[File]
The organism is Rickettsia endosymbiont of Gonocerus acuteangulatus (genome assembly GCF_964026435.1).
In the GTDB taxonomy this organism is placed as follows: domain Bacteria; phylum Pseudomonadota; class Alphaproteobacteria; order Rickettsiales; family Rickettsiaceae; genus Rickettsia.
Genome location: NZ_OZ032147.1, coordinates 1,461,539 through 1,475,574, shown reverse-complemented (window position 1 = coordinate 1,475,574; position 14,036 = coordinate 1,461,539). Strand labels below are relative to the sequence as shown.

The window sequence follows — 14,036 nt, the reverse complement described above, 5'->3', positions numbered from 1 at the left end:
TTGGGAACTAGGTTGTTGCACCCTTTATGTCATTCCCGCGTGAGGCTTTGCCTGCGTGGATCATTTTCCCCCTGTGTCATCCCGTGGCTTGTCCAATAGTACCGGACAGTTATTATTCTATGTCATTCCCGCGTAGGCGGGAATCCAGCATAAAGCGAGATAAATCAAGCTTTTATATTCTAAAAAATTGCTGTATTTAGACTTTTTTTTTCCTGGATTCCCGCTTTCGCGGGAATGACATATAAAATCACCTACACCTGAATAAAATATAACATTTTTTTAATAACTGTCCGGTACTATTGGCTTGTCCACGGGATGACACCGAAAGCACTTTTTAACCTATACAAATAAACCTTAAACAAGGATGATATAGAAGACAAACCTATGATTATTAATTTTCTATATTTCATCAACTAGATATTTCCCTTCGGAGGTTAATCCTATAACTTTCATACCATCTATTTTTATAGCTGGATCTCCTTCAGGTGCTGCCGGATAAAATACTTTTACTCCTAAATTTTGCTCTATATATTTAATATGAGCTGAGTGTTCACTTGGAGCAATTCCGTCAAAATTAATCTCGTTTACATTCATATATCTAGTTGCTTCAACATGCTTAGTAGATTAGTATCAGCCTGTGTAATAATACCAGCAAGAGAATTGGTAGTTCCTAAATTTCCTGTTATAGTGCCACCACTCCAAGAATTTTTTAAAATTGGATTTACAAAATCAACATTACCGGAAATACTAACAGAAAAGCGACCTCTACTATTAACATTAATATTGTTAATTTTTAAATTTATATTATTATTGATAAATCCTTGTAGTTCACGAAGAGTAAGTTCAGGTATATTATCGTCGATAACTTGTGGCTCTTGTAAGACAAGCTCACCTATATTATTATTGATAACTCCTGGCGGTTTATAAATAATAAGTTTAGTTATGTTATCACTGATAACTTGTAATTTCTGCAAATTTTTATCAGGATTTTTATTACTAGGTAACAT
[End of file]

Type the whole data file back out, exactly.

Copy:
The organism is Rickettsia endosymbiont of Gonocerus acuteangulatus (genome assembly GCF_964026435.1).
In the GTDB taxonomy this organism is placed as follows: domain Bacteria; phylum Pseudomonadota; class Alphaproteobacteria; order Rickettsiales; family Rickettsiaceae; genus Rickettsia.
Genome location: NZ_OZ032147.1, coordinates 1,461,539 through 1,475,574, shown reverse-complemented (window position 1 = coordinate 1,475,574; position 14,036 = coordinate 1,461,539). Strand labels below are relative to the sequence as shown.

The window sequence follows — 14,036 nt, the reverse complement described above, 5'->3', positions numbered from 1 at the left end:
TTGGGAACTAGGTTGTTGCACCCTTTATGTCATTCCCGCGTGAGGCTTTGCCTGCGTGGATCATTTTCCCCCTGTGTCATCCCGTGGCTTGTCCAATAGTACCGGACAGTTATTATTCTATGTCATTCCCGCGTAGGCGGGAATCCAGCATAAAGCGAGATAAATCAAGCTTTTATATTCTAAAAAATTGCTGTATTTAGACTTTTTTTTTCCTGGATTCCCGCTTTCGCGGGAATGACATATAAAATCACCTACACCTGAATAAAATATAACATTTTTTTAATAACTGTCCGGTACTATTGGCTTGTCCACGGGATGACACCGAAAGCACTTTTTAACCTATACAAATAAACCTTAAACAAGGATGATATAGAAGACAAACCTATGATTATTAATTTTCTATATTTCATCAACTAGATATTTCCCTTCGGAGGTTAATCCTATAACTTTCATACCATCTATTTTTATAGCTGGATCTCCTTCAGGTGCTGCCGGATAAAATACTTTTACTCCTAAATTTTGCTCTATATATTTAATATGAGCTGAGTGTTCACTTGGAGCAATTCCGTCAAAATTAATCTCGTTTACATTCATATATCTAGTTGCTTCAACATGCTTAGTAGATTAGTATCAGCCTGTGTAATAATACCAGCAAGAGAATTGGTAGTTCCTAAATTTCCTGTTATAGTGCCACCACTCCAAGAATTTTTTAAAATTGGATTTACAAAATCAACATTACCGGAAATACTAACAGAAAAGCGACCTCTACTATTAACATTAATATTGTTAATTTTTAAATTTATATTATTATTGATAAATCCTTGTAGTTCACGAAGAGTAAGTTCAGGTATATTATCGTCGATAACTTGTGGCTCTTGTAAGACAAGCTCACCTATATTATTATTGATAACTCCTGGCGGTTTATAAATAATAAGTTTAGTTATGTTATCACTGATAACTTGTAATTTCTGCAAATTTTTATCAGGATTTTTATTACTAGGTAACAT